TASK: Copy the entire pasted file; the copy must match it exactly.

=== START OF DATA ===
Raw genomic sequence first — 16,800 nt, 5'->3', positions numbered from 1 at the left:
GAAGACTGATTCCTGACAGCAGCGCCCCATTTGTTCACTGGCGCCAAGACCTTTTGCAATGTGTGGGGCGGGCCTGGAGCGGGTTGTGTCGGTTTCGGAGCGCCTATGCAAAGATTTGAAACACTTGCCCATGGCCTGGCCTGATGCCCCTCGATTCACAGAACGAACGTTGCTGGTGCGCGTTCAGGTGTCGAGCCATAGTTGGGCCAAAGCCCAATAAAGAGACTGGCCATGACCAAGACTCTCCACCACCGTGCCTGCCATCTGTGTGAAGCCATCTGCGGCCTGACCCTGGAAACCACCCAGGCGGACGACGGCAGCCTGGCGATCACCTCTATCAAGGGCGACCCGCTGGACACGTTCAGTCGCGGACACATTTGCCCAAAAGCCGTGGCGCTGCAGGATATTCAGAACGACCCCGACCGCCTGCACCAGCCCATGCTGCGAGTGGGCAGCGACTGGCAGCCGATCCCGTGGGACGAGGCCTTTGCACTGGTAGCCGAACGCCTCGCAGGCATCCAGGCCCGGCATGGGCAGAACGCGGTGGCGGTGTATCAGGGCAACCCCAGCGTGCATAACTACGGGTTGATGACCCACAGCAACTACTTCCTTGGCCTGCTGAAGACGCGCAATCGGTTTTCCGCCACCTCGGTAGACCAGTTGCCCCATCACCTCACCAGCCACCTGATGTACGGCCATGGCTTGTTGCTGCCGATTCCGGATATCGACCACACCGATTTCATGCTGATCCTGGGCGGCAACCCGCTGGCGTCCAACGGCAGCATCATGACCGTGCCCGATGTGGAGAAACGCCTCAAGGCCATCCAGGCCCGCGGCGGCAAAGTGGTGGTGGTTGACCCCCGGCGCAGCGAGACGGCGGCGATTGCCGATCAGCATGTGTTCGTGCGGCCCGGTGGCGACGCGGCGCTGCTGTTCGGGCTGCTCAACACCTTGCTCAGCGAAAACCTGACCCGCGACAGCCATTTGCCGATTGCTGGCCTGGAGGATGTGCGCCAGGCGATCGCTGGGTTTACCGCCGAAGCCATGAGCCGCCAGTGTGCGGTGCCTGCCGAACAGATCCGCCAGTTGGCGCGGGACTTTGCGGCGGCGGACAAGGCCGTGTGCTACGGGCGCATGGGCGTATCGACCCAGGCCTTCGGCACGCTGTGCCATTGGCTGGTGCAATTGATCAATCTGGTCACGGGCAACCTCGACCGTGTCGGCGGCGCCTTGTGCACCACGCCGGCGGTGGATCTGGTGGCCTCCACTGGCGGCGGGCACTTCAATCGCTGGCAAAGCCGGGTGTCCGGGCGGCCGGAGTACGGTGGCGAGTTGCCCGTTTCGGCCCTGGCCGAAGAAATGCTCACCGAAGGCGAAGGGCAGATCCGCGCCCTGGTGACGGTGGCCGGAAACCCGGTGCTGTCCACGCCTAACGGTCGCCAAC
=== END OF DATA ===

Raw genomic sequence first — 16,800 nt, 5'->3', positions numbered from 1 at the left:
GAAGACTGATTCCTGACAGCAGCGCCCCATTTGTTCACTGGCGCCAAGACCTTTTGCAATGTGTGGGGCGGGCCTGGAGCGGGTTGTGTCGGTTTCGGAGCGCCTATGCAAAGATTTGAAACACTTGCCCATGGCCTGGCCTGATGCCCCTCGATTCACAGAACGAACGTTGCTGGTGCGCGTTCAGGTGTCGAGCCATAGTTGGGCCAAAGCCCAATAAAGAGACTGGCCATGACCAAGACTCTCCACCACCGTGCCTGCCATCTGTGTGAAGCCATCTGCGGCCTGACCCTGGAAACCACCCAGGCGGACGACGGCAGCCTGGCGATCACCTCTATCAAGGGCGACCCGCTGGACACGTTCAGTCGCGGACACATTTGCCCAAAAGCCGTGGCGCTGCAGGATATTCAGAACGACCCCGACCGCCTGCACCAGCCCATGCTGCGAGTGGGCAGCGACTGGCAGCCGATCCCGTGGGACGAGGCCTTTGCACTGGTAGCCGAACGCCTCGCAGGCATCCAGGCCCGGCATGGGCAGAACGCGGTGGCGGTGTATCAGGGCAACCCCAGCGTGCATAACTACGGGTTGATGACCCACAGCAACTACTTCCTTGGCCTGCTGAAGACGCGCAATCGGTTTTCCGCCACCTCGGTAGACCAGTTGCCCCATCACCTCACCAGCCACCTGATGTACGGCCATGGCTTGTTGCTGCCGATTCCGGATATCGACCACACCGATTTCATGCTGATCCTGGGCGGCAACCCGCTGGCGTCCAACGGCAGCATCATGACCGTGCCCGATGTGGAGAAACGCCTCAAGGCCATCCAGGCCCGCGGCGGCAAAGTGGTGGTGGTTGACCCCCGGCGCAGCGAGACGGCGGCGATTGCCGATCAGCATGTGTTCGTGCGGCCCGGTGGCGACGCGGCGCTGCTGTTCGGGCTGCTCAACACCTTGCTCAGCGAAAACCTGACCCGCGACAGCCATTTGCCGATTGCTGGCCTGGAGGATGTGCGCCAGGCGATCGCTGGGTTTACCGCCGAAGCCATGAGCCGCCAGTGTGCGGTGCCTGCCGAACAGATCCGCCAGTTGGCGCGGGACTTTGCGGCGGCGGACAAGGCCGTGTGCTACGGGCGCATGGGCGTATCGACCCAGGCCTTCGGCACGCTGTGCCATTGGCTGGTGCAATTGATCAATCTGGTCACGGGCAACCTCGACCGTGTCGGCGGCGCCTTGTGCACCACGCCGGCGGTGGATCTGGTGGCCTCCACTGGCGGCGGGCACTTCAATCGCTGGCAAAGCCGGGTGTCCGGGCGGCCGGAGTACGGTGGCGAGTTGCCCGTTTCGGCCCTGGCCGAAGAAATGCTCACCGAAGGCGAAGGGCAGATCCGCGCCCTGGTGACGGTGGCCGGAAACCCGGTGCTGTCCACGCCTAACGGTCGCCAAC